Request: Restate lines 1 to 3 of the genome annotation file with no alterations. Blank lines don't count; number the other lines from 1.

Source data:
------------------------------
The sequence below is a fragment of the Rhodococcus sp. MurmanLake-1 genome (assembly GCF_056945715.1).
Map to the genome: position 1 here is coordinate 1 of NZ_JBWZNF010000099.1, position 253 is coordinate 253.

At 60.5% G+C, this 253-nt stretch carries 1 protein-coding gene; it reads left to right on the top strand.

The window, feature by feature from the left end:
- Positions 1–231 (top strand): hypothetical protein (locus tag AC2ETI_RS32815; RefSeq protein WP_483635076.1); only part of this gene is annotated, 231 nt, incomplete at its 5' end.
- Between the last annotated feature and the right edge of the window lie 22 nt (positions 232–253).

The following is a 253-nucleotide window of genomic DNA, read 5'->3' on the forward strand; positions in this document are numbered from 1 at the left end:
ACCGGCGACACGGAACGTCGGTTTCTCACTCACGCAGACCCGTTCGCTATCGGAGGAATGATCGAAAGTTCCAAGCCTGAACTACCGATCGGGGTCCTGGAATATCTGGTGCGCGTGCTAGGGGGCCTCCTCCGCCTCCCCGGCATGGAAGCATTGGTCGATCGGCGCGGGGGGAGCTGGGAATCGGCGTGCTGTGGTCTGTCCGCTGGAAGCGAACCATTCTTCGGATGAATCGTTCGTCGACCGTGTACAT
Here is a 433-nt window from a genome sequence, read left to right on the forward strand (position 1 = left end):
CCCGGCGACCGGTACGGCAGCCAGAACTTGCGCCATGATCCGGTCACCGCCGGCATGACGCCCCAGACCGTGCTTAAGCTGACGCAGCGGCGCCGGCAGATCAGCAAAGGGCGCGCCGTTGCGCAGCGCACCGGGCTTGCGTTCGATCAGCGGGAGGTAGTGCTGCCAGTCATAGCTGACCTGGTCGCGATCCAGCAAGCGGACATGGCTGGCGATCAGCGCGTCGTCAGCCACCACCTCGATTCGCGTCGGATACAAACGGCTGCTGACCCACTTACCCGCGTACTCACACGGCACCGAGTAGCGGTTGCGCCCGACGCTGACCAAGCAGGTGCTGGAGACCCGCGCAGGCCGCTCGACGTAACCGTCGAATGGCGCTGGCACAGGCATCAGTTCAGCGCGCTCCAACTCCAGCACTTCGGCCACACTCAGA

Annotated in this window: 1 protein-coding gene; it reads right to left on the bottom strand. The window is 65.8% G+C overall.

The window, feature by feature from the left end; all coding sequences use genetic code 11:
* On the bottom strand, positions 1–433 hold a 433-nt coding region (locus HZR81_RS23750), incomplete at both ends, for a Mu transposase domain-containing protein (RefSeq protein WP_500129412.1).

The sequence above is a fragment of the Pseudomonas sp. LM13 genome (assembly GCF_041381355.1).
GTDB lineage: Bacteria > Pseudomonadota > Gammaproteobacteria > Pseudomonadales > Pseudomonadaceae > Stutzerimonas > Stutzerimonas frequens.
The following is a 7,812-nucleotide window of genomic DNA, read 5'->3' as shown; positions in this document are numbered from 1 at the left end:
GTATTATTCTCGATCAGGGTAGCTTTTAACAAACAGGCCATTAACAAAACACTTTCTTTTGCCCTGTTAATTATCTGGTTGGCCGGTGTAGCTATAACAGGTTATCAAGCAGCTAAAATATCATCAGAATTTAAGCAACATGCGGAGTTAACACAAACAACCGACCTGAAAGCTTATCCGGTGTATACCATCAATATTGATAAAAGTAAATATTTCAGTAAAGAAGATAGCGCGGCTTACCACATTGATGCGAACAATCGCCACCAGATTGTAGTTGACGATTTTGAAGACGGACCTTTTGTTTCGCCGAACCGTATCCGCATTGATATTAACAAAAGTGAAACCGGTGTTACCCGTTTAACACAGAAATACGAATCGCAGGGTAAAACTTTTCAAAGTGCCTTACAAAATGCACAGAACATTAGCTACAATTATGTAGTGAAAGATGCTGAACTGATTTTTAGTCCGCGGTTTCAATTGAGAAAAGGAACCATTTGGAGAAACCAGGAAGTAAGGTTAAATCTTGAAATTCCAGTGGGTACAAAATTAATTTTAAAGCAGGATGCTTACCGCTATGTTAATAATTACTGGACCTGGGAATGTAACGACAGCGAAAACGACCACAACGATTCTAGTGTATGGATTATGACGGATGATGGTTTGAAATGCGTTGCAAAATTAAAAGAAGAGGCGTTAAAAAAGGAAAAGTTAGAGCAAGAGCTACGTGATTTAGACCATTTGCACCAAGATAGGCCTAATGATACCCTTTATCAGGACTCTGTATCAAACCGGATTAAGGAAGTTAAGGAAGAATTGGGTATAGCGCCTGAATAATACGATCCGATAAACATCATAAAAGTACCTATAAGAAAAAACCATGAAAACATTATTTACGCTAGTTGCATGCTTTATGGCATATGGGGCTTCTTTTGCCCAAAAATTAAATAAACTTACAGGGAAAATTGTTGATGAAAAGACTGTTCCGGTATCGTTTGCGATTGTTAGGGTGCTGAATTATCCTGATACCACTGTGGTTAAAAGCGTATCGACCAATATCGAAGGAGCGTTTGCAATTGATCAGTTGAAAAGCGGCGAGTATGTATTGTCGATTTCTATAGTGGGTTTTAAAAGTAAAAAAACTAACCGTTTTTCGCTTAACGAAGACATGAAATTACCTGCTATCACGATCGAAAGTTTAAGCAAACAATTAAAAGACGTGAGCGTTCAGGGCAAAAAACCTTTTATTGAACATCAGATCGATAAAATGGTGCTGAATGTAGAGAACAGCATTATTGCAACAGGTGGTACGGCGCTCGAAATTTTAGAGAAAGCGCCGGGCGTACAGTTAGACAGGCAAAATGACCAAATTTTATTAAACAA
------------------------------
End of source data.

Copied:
The sequence below is a fragment of the Rhodococcus sp. MurmanLake-1 genome (assembly GCF_056945715.1).
Map to the genome: position 1 here is coordinate 1 of NZ_JBWZNF010000099.1, position 253 is coordinate 253.

At 60.5% G+C, this 253-nt stretch carries 1 protein-coding gene; it reads left to right on the top strand.